Michigan Tech opened up with a first period blitzkrieg and hung on to beat Boston College 4-3 to advance to the finals of the inaugural Ice Vegas college hockey tournament. The Huskies tallied three goals in the first period to take a 3-0 edge and never gave up the lead.
The game largely turned out to be a special teams battle. In the first ten minutes, the WCHA/Hockey East matchup was a feeling-out process, as both the Huskies and the Eagles probed each other for weaknesses. Slowly, Tech seemed to take control, and, after a goal mouth scramble where an Eagle covered the puck in the crease, Dylan Steman scored on a penalty shot, whipping a forehand shot through the five hole on BC goalie Ryan Edquist at the 14:29 mark of the first period.
With BC parading to the penalty box, Tech found themselves with a 5 on 3 soon after. Mitch Reinke made a nice play to set up Brent Baltus in the slot, and the Huskies were up 2-0. Gavin Gould got the second assist.
Less than three minutes later, with Tech still holding the advantage as a result of a BC major and game misconduct to Jacob Tortora, Steman made a nice pass from behind the net to Mark Auk. Auk then made a perfect setup to Alex Smith, and he buried it from the left side at 19:45 to give the Huskies three goals via BC penalties.
In the second period, the Eagles seemed to get into rhythm, and proceeded to mount a manic attack in the Tech zone. BC controlled the play for long stretches until Mitch Meek was penalized for hooking. The Eagles then converted on the power play at 9:37 on a miscue by goaltender Devin Kero behind his own net to close the gap to 3-1.
With momentum clearly moving to the easterners’ side, Dane Birks was whistled for high sticking just 46 seconds later. With the penalty nearly killed, BC potted their second goal with a bit more than 8 minutes left in the second on a nice crossing pass that gave Kero little chance to stop the puck.
Now it was 3-2 and all five goals had been scored on power plays or penalty shots.
BC continued their pressure, but the Huskies seemed to regain their balance a bit. Cooper Watson hit Joel L’Esperance with a great stretch pass for a clear breakaway, but Edquist stoned the senior from Brighton.
The Eagles continued to press and Kero made several fine saves to keep Tech ahead. With the period nearly over, Steman took a roughing penalty, and the Huskie faithful at the T-Mobile arena were worried that the Eagles would roll once the third period started.
Joe Shawhan’s squad stepped up to the challenge, though, and killed the penalty at the start of the third. Kero continued his strong play with several solid saves, and slowly but surely, Them Dogs started to get control of the flow. Finally, defenseman Reinke, who was strong all night, started a breakout with a nice cross ice pass through the neutral zone. Defense partner Seamus Donohue took it along the left board, and chipped it into the middle. Gould zoomed in, picked up the puck and ripped it over Edquist’s shoulder on the blocker side for a huge goal with 8:16 left in the game.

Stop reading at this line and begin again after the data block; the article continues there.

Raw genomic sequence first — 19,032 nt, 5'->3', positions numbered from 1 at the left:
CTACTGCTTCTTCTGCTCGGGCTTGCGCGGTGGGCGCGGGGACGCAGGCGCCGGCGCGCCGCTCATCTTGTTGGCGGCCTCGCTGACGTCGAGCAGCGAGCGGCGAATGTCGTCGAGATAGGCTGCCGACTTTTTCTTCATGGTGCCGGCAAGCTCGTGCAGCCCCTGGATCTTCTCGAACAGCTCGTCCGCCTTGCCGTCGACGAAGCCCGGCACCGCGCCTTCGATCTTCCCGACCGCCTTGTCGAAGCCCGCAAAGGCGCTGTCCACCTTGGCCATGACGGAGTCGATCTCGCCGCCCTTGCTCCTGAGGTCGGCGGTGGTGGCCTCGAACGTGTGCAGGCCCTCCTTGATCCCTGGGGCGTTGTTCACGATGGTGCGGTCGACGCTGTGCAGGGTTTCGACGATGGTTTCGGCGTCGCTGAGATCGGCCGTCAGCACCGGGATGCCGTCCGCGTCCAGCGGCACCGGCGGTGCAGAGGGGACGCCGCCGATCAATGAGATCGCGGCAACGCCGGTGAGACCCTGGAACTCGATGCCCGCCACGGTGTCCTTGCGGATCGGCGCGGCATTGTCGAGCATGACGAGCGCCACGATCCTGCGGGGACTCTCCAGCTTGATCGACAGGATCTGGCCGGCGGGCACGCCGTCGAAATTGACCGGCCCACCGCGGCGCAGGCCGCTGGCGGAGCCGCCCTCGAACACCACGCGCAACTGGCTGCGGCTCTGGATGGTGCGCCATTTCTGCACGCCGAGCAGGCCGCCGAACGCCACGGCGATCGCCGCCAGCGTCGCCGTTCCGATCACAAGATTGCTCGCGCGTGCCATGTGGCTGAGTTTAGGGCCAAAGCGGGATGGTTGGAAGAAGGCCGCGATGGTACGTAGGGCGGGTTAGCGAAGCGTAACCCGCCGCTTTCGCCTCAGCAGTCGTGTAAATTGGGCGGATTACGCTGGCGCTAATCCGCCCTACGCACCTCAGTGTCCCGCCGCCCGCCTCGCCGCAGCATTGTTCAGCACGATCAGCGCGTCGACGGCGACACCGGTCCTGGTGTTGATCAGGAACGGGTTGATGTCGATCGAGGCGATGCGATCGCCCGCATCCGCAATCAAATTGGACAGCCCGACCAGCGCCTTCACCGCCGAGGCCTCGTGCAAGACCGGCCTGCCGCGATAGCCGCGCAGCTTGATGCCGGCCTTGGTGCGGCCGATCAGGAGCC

The Tech fans, who outnumbered BC fans at least 5 to 1, erupted in joy as Tech regained a two goal advantage. The next six minutes were back-and-forth, with Tech trying to control the play and keep the Eagles from getting anything started on the offensive end.
BC’s legendary coach Jerry York pulled Edquist with a bit more than a minute and a half left, and the move paid off as the Eagles put one through from the point at the 18:49 mark. Kero had little chance on the shot, as there was a dense screen in front of him.
That left the Huskies faithful biting their nails and squirming in their seats, but Tech, with Kero ever-steady between the pipes, weathered the storm to finish with a 4-3 victory. Kero was a big factor in the game, stopping 27 of 30 Eagle shots, while consistently managing rebounds, dump-ins and goal mouth scrambles.
All in all, it was a great victory for Tech, as they advanced to the championship round of a tournament for third straight time this season. The Huskies will face the Arizona State, who shocked Northern Michigan 7-3 in the other semifinal on Saturday night, with a chance to notch their second tourney championship of this season.
Mike Anleitner is a 1972 Michigan Tech grad, and he was in the first class of what has become the Scientific & Technical Communications program. He also has an engineering degree from Wayne State and an MBA from Michigan-Ross. He spent forty seven years in various manufacturing and engineering positions, and is currently a semi-retired freelance engineer. He lives during the fall and winter with his wife of 49 years Carol–also a ’72 Tech grad–in Addison, TX, a Dallas suburb with more restaurants per capita than any other municipality in the US. During the summer, Mike and Carol reside in Elmira, MI and avoid the Texas heat.